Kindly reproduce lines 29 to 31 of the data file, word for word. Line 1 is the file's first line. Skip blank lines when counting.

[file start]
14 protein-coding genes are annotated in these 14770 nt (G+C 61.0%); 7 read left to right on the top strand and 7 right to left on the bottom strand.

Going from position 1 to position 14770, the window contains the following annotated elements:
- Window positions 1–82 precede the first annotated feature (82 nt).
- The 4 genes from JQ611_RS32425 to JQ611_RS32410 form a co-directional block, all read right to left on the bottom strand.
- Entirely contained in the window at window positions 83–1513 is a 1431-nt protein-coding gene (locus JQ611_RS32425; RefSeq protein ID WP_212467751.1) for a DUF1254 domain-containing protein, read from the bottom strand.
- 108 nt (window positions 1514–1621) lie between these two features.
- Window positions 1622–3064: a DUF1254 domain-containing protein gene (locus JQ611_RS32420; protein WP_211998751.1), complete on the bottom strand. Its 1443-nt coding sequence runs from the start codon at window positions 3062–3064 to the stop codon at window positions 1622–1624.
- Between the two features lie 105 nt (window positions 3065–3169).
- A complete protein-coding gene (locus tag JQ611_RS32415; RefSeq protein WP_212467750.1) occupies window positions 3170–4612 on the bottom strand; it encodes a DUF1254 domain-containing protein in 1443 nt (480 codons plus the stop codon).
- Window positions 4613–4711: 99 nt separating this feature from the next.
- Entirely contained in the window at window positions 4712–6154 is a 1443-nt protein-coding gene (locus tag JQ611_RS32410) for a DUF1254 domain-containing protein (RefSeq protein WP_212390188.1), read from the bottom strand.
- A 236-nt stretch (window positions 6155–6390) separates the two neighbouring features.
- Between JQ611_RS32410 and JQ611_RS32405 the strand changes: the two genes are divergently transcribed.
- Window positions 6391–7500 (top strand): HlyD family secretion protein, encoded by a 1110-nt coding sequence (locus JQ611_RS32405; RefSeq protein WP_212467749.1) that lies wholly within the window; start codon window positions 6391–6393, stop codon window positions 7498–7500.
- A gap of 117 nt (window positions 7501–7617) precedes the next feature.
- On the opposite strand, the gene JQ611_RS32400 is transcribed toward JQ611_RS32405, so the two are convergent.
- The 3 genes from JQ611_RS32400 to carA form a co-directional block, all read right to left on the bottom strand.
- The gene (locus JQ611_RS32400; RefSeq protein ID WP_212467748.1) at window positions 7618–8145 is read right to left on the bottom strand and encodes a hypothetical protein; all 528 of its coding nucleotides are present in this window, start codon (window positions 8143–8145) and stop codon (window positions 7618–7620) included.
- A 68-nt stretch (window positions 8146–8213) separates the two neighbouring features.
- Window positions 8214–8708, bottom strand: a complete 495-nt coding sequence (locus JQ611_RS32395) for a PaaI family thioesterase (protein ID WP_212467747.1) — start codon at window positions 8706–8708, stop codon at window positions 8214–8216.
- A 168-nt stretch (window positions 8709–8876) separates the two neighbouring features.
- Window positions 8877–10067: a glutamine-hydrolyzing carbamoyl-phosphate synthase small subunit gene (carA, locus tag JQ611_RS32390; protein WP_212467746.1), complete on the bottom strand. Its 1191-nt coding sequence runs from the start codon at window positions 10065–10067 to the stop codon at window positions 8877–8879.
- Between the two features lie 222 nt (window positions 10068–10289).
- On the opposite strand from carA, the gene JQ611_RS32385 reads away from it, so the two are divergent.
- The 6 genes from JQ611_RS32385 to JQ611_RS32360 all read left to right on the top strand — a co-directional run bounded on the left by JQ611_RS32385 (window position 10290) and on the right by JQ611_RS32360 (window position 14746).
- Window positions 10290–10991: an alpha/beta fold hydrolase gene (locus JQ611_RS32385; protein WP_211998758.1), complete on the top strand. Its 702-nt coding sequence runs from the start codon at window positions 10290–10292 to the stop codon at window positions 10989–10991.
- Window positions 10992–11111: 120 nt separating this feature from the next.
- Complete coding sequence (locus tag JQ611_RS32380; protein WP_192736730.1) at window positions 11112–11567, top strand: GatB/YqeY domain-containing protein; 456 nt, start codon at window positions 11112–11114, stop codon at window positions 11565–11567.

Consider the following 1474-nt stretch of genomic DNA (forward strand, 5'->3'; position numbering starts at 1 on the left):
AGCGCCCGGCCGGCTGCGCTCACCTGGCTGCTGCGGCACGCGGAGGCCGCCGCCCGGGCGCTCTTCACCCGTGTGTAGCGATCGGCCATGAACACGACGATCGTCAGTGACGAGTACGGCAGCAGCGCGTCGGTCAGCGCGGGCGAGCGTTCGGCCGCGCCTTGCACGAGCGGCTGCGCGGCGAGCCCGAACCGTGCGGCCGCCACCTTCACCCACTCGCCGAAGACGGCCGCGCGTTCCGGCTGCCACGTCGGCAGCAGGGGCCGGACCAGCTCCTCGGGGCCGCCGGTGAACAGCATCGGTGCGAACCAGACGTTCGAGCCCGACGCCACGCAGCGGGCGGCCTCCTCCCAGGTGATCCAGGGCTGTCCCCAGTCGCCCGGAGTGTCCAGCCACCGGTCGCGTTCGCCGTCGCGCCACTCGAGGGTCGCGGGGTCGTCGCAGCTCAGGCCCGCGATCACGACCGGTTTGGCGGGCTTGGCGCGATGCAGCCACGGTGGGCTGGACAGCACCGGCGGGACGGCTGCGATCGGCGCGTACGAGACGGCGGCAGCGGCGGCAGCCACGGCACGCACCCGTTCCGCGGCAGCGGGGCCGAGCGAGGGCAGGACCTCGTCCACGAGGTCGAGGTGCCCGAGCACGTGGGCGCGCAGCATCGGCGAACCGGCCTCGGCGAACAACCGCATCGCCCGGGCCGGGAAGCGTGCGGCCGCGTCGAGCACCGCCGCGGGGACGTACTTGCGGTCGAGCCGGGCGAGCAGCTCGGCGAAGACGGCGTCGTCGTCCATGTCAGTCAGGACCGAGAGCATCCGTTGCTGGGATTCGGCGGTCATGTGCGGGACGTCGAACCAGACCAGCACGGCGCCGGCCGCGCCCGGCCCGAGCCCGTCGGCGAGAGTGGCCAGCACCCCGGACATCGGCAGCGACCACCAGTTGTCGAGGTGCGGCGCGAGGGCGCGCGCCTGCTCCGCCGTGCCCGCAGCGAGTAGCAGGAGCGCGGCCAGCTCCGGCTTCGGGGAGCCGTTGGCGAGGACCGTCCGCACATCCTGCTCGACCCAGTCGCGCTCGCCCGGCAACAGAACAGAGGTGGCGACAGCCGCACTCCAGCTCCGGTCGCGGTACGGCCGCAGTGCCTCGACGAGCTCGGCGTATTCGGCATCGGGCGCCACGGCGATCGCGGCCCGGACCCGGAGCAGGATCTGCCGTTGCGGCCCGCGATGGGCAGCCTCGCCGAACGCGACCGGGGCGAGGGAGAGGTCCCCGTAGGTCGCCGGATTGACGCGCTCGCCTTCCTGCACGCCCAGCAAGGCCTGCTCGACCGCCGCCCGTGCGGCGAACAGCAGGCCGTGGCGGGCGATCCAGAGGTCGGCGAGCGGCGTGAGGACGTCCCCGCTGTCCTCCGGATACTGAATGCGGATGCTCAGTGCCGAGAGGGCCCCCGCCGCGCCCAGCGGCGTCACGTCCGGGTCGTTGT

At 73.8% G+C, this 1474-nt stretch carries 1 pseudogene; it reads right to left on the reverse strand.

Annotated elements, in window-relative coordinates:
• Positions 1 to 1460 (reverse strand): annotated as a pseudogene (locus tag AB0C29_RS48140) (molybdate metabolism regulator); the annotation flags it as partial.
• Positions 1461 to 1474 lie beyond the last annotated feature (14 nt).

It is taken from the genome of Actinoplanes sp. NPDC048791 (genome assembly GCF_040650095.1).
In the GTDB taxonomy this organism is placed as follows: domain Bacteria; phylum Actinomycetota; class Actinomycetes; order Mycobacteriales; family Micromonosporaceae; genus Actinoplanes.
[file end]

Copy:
Consider the following 1474-nt stretch of genomic DNA (forward strand, 5'->3'; position numbering starts at 1 on the left):
AGCGCCCGGCCGGCTGCGCTCACCTGGCTGCTGCGGCACGCGGAGGCCGCCGCCCGGGCGCTCTTCACCCGTGTGTAGCGATCGGCCATGAACACGACGATCGTCAGTGACGAGTACGGCAGCAGCGCGTCGGTCAGCGCGGGCGAGCGTTCGGCCGCGCCTTGCACGAGCGGCTGCGCGGCGAGCCCGAACCGTGCGGCCGCCACCTTCACCCACTCGCCGAAGACGGCCGCGCGTTCCGGCTGCCACGTCGGCAGCAGGGGCCGGACCAGCTCCTCGGGGCCGCCGGTGAACAGCATCGGTGCGAACCAGACGTTCGAGCCCGACGCCACGCAGCGGGCGGCCTCCTCCCAGGTGATCCAGGGCTGTCCCCAGTCGCCCGGAGTGTCCAGCCACCGGTCGCGTTCGCCGTCGCGCCACTCGAGGGTCGCGGGGTCGTCGCAGCTCAGGCCCGCGATCACGACCGGTTTGGCGGGCTTGGCGCGATGCAGCCACGGTGGGCTGGACAGCACCGGCGGGACGGCTGCGATCGGCGCGTACGAGACGGCGGCAGCGGCGGCAGCCACGGCACGCACCCGTTCCGCGGCAGCGGGGCCGAGCGAGGGCAGGACCTCGTCCACGAGGTCGAGGTGCCCGAGCACGTGGGCGCGCAGCATCGGCGAACCGGCCTCGGCGAACAACCGCATCGCCCGGGCCGGGAAGCGTGCGGCCGCGTCGAGCACCGCCGCGGGGACGTACTTGCGGTCGAGCCGGGCGAGCAGCTCGGCGAAGACGGCGTCGTCGTCCATGTCAGTCAGGACCGAGAGCATCCGTTGCTGGGATTCGGCGGTCATGTGCGGGACGTCGAACCAGACCAGCACGGCGCCGGCCGCGCCCGGCCCGAGCCCGTCGGCGAGAGTGGCCAGCACCCCGGACATCGGCAGCGACCACCAGTTGTCGAGGTGCGGCGCGAGGGCGCGCGCCTGCTCCGCCGTGCCCGCAGCGAGTAGCAGGAGCGCGGCCAGCTCCGGCTTCGGGGAGCCGTTGGCGAGGACCGTCCGCACATCCTGCTCGACCCAGTCGCGCTCGCCCGGCAACAGAACAGAGGTGGCGACAGCCGCACTCCAGCTCCGGTCGCGGTACGGCCGCAGTGCCTCGACGAGCTCGGCGTATTCGGCATCGGGCGCCACGGCGATCGCGGCCCGGACCCGGAGCAGGATCTGCCGTTGCGGCCCGCGATGGGCAGCCTCGCCGAACGCGACCGGGGCGAGGGAGAGGTCCCCGTAGGTCGCCGGATTGACGCGCTCGCCTTCCTGCACGCCCAGCAAGGCCTGCTCGACCGCCGCCCGTGCGGCGAACAGCAGGCCGTGGCGGGCGATCCAGAGGTCGGCGAGCGGCGTGAGGACGTCCCCGCTGTCCTCCGGATACTGAATGCGGATGCTCAGTGCCGAGAGGGCCCCCGCCGCGCCCAGCGGCGTCACGTCCGGGTCGTTGT

At 73.8% G+C, this 1474-nt stretch carries 1 pseudogene; it reads right to left on the reverse strand.